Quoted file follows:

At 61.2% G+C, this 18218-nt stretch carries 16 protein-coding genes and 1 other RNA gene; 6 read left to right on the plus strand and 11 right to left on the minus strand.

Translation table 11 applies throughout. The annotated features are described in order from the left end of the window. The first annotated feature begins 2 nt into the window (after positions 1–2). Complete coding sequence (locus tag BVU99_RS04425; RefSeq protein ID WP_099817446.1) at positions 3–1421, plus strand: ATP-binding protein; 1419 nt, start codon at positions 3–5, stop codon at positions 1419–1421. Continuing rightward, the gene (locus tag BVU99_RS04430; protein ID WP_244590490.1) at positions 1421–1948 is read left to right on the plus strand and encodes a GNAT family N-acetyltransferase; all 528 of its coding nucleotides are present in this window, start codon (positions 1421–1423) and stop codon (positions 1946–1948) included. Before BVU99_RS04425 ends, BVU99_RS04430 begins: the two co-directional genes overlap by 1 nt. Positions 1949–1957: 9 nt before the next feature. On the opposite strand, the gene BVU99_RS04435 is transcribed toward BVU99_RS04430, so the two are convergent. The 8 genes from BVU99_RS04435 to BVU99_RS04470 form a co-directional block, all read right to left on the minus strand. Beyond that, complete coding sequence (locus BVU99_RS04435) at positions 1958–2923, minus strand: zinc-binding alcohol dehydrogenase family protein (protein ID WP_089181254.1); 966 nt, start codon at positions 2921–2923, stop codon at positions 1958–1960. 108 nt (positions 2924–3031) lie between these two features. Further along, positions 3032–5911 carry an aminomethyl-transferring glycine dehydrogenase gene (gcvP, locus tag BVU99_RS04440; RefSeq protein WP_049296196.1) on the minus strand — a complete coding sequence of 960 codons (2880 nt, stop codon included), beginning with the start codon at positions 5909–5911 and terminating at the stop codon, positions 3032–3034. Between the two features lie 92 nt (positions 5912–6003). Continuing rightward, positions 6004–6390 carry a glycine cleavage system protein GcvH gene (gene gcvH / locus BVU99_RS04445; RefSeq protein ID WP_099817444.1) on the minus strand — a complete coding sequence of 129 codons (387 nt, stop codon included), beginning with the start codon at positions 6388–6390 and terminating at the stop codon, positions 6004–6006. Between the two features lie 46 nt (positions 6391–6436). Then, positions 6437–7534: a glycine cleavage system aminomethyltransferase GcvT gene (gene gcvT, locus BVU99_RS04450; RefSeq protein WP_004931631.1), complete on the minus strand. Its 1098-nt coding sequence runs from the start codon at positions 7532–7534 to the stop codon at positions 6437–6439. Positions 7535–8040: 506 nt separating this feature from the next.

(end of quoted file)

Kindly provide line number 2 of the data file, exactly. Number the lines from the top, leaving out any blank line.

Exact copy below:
Translation table 11 applies throughout. The annotated features are described in order from the left end of the window. The first annotated feature begins 2 nt into the window (after positions 1–2). Complete coding sequence (locus tag BVU99_RS04425; RefSeq protein ID WP_099817446.1) at positions 3–1421, plus strand: ATP-binding protein; 1419 nt, start codon at positions 3–5, stop codon at positions 1419–1421. Continuing rightward, the gene (locus tag BVU99_RS04430; protein ID WP_244590490.1) at positions 1421–1948 is read left to right on the plus strand and encodes a GNAT family N-acetyltransferase; all 528 of its coding nucleotides are present in this window, start codon (positions 1421–1423) and stop codon (positions 1946–1948) included. Before BVU99_RS04425 ends, BVU99_RS04430 begins: the two co-directional genes overlap by 1 nt. Positions 1949–1957: 9 nt before the next feature. On the opposite strand, the gene BVU99_RS04435 is transcribed toward BVU99_RS04430, so the two are convergent. The 8 genes from BVU99_RS04435 to BVU99_RS04470 form a co-directional block, all read right to left on the minus strand. Beyond that, complete coding sequence (locus BVU99_RS04435) at positions 1958–2923, minus strand: zinc-binding alcohol dehydrogenase family protein (protein ID WP_089181254.1); 966 nt, start codon at positions 2921–2923, stop codon at positions 1958–1960. 108 nt (positions 2924–3031) lie between these two features. Further along, positions 3032–5911 carry an aminomethyl-transferring glycine dehydrogenase gene (gcvP, locus tag BVU99_RS04440; RefSeq protein WP_049296196.1) on the minus strand — a complete coding sequence of 960 codons (2880 nt, stop codon included), beginning with the start codon at positions 5909–5911 and terminating at the stop codon, positions 3032–3034. Between the two features lie 92 nt (positions 5912–6003). Continuing rightward, positions 6004–6390 carry a glycine cleavage system protein GcvH gene (gene gcvH / locus BVU99_RS04445; RefSeq protein ID WP_099817444.1) on the minus strand — a complete coding sequence of 129 codons (387 nt, stop codon included), beginning with the start codon at positions 6388–6390 and terminating at the stop codon, positions 6004–6006. Between the two features lie 46 nt (positions 6391–6436). Then, positions 6437–7534: a glycine cleavage system aminomethyltransferase GcvT gene (gene gcvT, locus BVU99_RS04450; RefSeq protein WP_004931631.1), complete on the minus strand. Its 1098-nt coding sequence runs from the start codon at positions 7532–7534 to the stop codon at positions 6437–6439. Positions 7535–8040: 506 nt separating this feature from the next.